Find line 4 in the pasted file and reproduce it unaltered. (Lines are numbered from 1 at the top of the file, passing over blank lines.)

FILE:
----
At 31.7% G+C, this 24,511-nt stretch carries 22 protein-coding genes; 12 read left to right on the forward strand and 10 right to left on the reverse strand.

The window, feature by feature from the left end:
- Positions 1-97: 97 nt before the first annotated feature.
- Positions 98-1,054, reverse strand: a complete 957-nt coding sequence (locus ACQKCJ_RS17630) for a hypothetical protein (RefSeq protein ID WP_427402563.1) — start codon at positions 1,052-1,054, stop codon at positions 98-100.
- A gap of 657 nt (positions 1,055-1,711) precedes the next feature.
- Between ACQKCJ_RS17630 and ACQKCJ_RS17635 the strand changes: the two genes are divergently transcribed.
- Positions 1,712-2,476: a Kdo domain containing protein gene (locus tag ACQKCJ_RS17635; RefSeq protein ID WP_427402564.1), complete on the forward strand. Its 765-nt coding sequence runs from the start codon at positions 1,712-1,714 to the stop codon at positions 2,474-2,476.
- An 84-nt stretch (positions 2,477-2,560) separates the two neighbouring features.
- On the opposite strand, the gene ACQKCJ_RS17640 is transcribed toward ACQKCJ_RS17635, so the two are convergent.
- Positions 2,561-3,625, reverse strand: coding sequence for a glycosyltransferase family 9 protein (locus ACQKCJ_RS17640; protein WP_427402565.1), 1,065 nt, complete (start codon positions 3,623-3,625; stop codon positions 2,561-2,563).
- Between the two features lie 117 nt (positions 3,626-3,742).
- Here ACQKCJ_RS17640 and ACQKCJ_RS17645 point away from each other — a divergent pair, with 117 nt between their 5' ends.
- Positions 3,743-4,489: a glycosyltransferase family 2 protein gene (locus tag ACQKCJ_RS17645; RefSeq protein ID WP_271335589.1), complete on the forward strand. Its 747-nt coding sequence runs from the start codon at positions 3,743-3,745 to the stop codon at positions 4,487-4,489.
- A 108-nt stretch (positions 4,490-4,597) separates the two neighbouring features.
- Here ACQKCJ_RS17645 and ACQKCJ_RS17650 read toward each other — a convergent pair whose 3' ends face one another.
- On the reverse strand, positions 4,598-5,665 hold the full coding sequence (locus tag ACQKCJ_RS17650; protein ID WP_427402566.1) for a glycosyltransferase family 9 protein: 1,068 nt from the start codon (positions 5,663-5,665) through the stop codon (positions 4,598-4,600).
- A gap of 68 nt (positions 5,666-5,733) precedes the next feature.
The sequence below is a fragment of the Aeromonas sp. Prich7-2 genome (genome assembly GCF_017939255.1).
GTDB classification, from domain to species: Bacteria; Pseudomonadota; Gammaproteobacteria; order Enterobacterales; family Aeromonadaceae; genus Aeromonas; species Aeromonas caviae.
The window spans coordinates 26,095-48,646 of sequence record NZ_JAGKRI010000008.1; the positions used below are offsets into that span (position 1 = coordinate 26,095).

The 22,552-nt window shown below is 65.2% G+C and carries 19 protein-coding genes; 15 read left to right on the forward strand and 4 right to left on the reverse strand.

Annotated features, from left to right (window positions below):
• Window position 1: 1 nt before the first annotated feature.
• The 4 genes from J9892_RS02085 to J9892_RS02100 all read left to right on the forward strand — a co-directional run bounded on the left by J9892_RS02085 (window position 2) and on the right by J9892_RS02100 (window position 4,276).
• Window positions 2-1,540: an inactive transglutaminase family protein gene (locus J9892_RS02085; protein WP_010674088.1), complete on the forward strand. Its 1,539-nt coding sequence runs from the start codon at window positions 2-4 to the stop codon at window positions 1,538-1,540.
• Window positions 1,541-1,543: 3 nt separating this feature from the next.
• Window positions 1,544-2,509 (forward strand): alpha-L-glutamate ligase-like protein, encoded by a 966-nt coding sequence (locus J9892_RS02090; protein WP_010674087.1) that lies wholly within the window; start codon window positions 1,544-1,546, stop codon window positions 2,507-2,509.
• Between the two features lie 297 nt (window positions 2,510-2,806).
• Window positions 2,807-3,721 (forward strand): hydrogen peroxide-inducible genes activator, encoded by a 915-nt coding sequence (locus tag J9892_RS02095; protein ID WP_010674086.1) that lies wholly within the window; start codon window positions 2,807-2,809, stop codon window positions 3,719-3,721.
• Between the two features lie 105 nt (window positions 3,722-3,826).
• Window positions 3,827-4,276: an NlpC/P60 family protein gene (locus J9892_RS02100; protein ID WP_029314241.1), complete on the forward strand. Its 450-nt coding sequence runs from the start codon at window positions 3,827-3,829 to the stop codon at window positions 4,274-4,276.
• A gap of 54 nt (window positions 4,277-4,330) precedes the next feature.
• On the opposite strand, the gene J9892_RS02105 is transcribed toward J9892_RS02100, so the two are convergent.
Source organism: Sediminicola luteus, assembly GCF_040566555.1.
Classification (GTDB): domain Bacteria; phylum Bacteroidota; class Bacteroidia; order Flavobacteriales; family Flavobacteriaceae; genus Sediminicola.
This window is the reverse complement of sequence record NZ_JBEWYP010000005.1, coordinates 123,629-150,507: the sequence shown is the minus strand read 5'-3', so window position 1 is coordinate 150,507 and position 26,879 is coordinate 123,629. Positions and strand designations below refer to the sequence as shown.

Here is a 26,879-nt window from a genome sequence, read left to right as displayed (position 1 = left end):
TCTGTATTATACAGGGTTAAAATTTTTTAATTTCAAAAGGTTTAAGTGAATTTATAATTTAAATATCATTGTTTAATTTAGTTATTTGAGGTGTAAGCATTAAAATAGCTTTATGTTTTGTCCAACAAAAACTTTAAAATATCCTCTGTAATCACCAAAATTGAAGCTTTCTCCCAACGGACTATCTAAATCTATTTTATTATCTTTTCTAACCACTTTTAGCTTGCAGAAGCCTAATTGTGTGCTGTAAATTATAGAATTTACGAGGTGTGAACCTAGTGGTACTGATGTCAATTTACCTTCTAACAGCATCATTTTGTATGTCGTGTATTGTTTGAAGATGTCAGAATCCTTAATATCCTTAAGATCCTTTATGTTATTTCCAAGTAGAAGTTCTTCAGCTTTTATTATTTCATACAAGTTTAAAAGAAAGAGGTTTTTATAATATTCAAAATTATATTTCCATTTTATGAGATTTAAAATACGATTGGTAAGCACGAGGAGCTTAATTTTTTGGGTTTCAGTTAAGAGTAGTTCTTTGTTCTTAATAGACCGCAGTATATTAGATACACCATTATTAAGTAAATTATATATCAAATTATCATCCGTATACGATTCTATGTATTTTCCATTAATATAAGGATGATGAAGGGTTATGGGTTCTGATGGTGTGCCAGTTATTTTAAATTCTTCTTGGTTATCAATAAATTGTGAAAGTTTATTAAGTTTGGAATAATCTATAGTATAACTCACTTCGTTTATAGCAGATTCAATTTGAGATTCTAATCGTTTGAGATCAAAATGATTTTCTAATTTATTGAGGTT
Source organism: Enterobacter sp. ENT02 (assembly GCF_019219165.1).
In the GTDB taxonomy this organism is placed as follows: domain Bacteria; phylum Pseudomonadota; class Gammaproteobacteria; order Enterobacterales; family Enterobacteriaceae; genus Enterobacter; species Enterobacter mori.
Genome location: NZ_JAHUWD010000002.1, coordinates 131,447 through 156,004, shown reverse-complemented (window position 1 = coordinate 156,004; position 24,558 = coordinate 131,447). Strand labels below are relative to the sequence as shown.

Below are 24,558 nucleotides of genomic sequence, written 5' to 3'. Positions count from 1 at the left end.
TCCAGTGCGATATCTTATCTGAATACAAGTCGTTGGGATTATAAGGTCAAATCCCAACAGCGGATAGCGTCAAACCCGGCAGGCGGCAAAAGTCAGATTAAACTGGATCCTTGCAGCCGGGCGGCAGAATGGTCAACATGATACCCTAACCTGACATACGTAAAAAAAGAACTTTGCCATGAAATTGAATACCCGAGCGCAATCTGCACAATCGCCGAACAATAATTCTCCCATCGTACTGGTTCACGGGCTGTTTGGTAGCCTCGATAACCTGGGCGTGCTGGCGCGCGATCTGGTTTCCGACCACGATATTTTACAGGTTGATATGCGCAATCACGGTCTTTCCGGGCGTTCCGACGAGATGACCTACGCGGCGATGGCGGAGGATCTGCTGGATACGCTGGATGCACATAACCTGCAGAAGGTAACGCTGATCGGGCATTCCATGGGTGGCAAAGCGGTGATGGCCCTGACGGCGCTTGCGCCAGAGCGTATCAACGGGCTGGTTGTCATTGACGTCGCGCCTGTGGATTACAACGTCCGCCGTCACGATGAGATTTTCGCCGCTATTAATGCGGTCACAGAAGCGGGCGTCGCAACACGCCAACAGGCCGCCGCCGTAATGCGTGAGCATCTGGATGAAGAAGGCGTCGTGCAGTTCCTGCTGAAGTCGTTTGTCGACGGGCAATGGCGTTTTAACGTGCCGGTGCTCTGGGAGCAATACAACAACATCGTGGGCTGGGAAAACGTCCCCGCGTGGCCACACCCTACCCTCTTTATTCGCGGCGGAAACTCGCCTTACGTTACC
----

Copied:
- Positions 98-1,054, reverse strand: a complete 957-nt coding sequence (locus ACQKCJ_RS17630) for a hypothetical protein (RefSeq protein ID WP_427402563.1) — start codon at positions 1,052-1,054, stop codon at positions 98-100.